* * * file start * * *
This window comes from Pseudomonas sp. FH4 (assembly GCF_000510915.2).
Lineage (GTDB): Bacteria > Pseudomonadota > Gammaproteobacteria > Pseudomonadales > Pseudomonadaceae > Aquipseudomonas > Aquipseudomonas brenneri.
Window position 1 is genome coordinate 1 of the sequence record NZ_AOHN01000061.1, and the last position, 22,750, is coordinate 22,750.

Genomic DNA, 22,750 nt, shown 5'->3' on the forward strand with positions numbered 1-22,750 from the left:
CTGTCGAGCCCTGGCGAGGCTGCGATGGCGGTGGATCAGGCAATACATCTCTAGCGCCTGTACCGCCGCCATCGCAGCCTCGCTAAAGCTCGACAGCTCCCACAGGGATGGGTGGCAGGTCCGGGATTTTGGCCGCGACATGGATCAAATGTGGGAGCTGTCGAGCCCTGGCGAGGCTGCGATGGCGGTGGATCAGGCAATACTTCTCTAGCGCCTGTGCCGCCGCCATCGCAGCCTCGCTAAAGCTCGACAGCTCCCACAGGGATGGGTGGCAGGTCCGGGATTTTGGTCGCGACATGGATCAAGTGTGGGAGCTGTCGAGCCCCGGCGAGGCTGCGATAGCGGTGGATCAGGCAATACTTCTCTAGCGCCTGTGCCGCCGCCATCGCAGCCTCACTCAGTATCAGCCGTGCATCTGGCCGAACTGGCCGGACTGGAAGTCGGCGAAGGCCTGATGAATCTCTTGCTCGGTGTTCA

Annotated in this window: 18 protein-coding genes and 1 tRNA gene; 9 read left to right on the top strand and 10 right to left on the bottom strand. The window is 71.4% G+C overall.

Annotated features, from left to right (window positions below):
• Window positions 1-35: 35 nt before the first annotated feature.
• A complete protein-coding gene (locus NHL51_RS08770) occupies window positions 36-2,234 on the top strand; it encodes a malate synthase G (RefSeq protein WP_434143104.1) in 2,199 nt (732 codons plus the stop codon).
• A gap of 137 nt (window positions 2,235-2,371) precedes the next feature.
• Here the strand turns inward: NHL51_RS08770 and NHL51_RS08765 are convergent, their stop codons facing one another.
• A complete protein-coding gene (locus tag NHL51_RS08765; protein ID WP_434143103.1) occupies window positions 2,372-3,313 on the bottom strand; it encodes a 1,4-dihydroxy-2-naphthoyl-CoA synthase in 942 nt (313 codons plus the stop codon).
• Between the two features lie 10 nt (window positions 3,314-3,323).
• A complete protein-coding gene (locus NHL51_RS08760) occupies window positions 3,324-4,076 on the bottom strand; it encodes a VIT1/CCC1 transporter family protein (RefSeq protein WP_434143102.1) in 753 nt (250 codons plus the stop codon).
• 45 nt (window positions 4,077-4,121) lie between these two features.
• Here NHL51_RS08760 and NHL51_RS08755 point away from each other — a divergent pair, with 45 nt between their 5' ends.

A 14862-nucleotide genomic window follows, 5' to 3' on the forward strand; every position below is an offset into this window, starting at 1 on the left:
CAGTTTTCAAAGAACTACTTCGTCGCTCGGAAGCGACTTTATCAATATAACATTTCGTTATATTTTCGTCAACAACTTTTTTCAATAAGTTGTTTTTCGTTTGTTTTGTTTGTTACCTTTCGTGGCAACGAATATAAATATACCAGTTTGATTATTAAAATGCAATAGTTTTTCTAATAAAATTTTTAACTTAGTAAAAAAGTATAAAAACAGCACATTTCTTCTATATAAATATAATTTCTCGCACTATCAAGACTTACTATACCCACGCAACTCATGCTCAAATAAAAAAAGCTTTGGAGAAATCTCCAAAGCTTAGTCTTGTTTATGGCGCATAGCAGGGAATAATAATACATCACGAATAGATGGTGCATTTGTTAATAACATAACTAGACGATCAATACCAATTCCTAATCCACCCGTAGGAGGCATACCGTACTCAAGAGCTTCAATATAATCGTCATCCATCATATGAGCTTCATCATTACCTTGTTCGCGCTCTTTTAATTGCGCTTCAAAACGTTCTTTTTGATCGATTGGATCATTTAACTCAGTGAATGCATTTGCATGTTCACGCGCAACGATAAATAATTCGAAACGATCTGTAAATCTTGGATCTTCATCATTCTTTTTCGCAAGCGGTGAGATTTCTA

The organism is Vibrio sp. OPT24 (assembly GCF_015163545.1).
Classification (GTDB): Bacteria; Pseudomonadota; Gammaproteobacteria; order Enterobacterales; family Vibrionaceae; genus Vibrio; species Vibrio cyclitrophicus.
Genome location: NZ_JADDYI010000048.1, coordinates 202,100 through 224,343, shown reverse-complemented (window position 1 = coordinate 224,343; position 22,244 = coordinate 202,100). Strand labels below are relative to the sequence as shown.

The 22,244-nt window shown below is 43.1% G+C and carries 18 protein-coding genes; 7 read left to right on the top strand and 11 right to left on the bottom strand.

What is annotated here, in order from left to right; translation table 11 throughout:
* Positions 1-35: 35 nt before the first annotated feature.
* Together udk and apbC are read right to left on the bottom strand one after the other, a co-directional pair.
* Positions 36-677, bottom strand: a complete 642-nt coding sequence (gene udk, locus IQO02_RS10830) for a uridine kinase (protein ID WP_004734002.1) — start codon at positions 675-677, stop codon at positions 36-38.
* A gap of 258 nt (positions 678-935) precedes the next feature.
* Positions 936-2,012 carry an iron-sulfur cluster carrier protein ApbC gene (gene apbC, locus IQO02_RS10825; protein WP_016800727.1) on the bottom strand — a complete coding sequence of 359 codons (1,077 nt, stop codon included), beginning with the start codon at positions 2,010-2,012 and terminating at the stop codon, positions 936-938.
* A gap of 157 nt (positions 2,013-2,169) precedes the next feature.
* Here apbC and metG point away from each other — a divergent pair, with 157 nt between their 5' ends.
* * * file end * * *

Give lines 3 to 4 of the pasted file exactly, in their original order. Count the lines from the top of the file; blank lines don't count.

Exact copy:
Window position 1 is genome coordinate 1 of the sequence record NZ_AOHN01000061.1, and the last position, 22,750, is coordinate 22,750.

Genomic DNA, 22,750 nt, shown 5'->3' on the forward strand with positions numbered 1-22,750 from the left: